CEO selling seven-storey mansion for $10 M


HALIFAX – Toronto has the Bridle Path. In Vancouver, it’s Shaughnessy. Montreal boasts Westmount.

In Halifax, you’ll find the multi-millionaires along an exclusive strip of waterfront properties on the Northwest Arm — a picturesque inlet that branches off from the main harbour.

Last week, Halifax real estate agent Mariana Cowan posted an online listing for a seven-storey home there that has so far received more than two million views.

Asking price? $10 million.

The ultra-modern, five-bedroom, 11,000-square-foot home — currently owned by the CEO of a gold-mining company — is among the most expensive properties ever offered for sale in the historic port city, Cowan says.

“It’s one of the most magnificent properties … and it has one of the largest private marinas,” she says. “It’s a one-of-a-kind property that you might see in Miami or Vancouver.”

The angular, concrete and glass building at 6400 Oakland Road — with its floor-to-ceiling windows and multiple docks — stands in stark contrast to the other homes in the area, including stately mansions that predate Confederation.

In a humble, historic city where the average price for a home sold in July was $292,000, this mansion is an in-your-face brute — gaudy jewelry and all.

Built in 2010, the open-concept house has 10 bathrooms, an elevator, executive office suite, a two-bedroom guest house and a popcorn bar in a large cinema room that includes in-floor subwoofers.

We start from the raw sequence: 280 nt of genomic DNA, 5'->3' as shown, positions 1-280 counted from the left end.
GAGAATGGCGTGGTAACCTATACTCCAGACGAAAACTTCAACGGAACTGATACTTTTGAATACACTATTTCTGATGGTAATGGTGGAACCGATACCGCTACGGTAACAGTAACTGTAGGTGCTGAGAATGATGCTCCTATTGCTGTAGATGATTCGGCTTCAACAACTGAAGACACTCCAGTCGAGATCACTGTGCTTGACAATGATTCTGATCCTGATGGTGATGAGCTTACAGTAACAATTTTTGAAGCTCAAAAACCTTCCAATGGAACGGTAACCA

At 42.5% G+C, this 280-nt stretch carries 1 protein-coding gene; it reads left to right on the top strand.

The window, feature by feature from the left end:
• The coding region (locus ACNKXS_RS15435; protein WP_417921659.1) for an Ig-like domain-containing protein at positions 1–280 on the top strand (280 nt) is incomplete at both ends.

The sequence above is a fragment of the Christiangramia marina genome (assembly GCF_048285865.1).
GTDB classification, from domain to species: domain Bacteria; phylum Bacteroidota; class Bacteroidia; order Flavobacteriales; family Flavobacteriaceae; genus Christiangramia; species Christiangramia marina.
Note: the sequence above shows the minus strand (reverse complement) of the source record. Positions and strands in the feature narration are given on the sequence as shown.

There’s also a two-bedroom pool house, a greenhouse, in-ground swimming pool and a fitness area that features a sauna, steam room, wet bar and indoor pool.

The home also comes with its own awkward past. It was the location for two kidnapping attempts.

In 2014, a young Halifax-area man was sentenced to five years in prison for twice breaking into the home in 2012 to abduct the current owner, GoGold Resources Inc. CEO Brad Langille.

Aaron Patrick MacDonald, then 20, pleaded guilty to four charges, including attempted abduction, pointing a firearm and wearing a mask in the commission of an indictable offence.

The home is among the most expensive to appear in Nova Scotia’s real estate listings, but Cowan says pricier properties have made it to the market outside Halifax.

Cowan has the listing for a $14-million, 9,500-square-foot home on a private island in Mahone Bay — an hour’s drive southwest of Halifax. To entice purchasers, Cowan is offering seven shares of $2 million apiece for the six-bedroom, six-bathroom house on Strum Island with an observation tower and helipad.

And there’s no shortage of big, expensive homes in the other Maritime provinces — though the prices are low when compared to homes in Canada’s bigger cities.

In April, the Vancouver Province published a report suggesting that nine of the 10 most expensive homes in Canada were in British Columbia, with prices ranging from $25 million to $44 million.

In 2014, an 11,000-square-foot home on Lake Utopia in southwestern New Brunswick went on the market for $9.65 million, the CBC reports. That home features 10 bedrooms, 11 bathrooms, three tennis courts, an indoor basketball court, a go-kart track and three private beaches.

In July, a six-bedroom beachfront mansion in northern P.E.I. sold for $4.6 million — $3 million less than its original asking price in 2009. The local real estate agent said a check of Island listings suggested the selling price was a provincial record.

The owner of the 12,000-square-foot house in Cable Head East — Pennsylvania architect James Carr — said he decided to drop the price after years on the market produced only a handful of showings.